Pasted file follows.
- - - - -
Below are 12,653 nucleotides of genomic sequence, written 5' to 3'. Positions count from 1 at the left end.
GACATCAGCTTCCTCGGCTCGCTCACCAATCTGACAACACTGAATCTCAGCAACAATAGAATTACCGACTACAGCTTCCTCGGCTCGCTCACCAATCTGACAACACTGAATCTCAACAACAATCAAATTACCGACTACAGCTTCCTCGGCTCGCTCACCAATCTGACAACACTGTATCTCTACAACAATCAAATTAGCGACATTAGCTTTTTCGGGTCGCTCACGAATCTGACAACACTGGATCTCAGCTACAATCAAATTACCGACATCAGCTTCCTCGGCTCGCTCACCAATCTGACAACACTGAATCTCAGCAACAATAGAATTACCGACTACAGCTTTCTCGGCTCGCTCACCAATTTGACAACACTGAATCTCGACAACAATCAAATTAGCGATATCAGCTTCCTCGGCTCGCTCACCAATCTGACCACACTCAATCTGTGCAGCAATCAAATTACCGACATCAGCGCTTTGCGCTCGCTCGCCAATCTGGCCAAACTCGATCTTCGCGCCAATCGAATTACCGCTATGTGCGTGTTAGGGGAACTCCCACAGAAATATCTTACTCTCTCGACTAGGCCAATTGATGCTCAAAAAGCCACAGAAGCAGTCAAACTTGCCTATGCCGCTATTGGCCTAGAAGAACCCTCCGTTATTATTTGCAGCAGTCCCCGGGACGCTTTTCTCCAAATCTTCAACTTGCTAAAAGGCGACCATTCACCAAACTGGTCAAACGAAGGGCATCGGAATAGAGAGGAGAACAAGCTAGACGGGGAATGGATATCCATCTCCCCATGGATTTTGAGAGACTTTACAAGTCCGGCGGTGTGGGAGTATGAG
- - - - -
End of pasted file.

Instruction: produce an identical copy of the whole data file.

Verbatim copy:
Below are 12,653 nucleotides of genomic sequence, written 5' to 3'. Positions count from 1 at the left end.
GACATCAGCTTCCTCGGCTCGCTCACCAATCTGACAACACTGAATCTCAGCAACAATAGAATTACCGACTACAGCTTCCTCGGCTCGCTCACCAATCTGACAACACTGAATCTCAACAACAATCAAATTACCGACTACAGCTTCCTCGGCTCGCTCACCAATCTGACAACACTGTATCTCTACAACAATCAAATTAGCGACATTAGCTTTTTCGGGTCGCTCACGAATCTGACAACACTGGATCTCAGCTACAATCAAATTACCGACATCAGCTTCCTCGGCTCGCTCACCAATCTGACAACACTGAATCTCAGCAACAATAGAATTACCGACTACAGCTTTCTCGGCTCGCTCACCAATTTGACAACACTGAATCTCGACAACAATCAAATTAGCGATATCAGCTTCCTCGGCTCGCTCACCAATCTGACCACACTCAATCTGTGCAGCAATCAAATTACCGACATCAGCGCTTTGCGCTCGCTCGCCAATCTGGCCAAACTCGATCTTCGCGCCAATCGAATTACCGCTATGTGCGTGTTAGGGGAACTCCCACAGAAATATCTTACTCTCTCGACTAGGCCAATTGATGCTCAAAAAGCCACAGAAGCAGTCAAACTTGCCTATGCCGCTATTGGCCTAGAAGAACCCTCCGTTATTATTTGCAGCAGTCCCCGGGACGCTTTTCTCCAAATCTTCAACTTGCTAAAAGGCGACCATTCACCAAACTGGTCAAACGAAGGGCATCGGAATAGAGAGGAGAACAAGCTAGACGGGGAATGGATATCCATCTCCCCATGGATTTTGAGAGACTTTACAAGTCCGGCGGTGTGGGAGTATGAG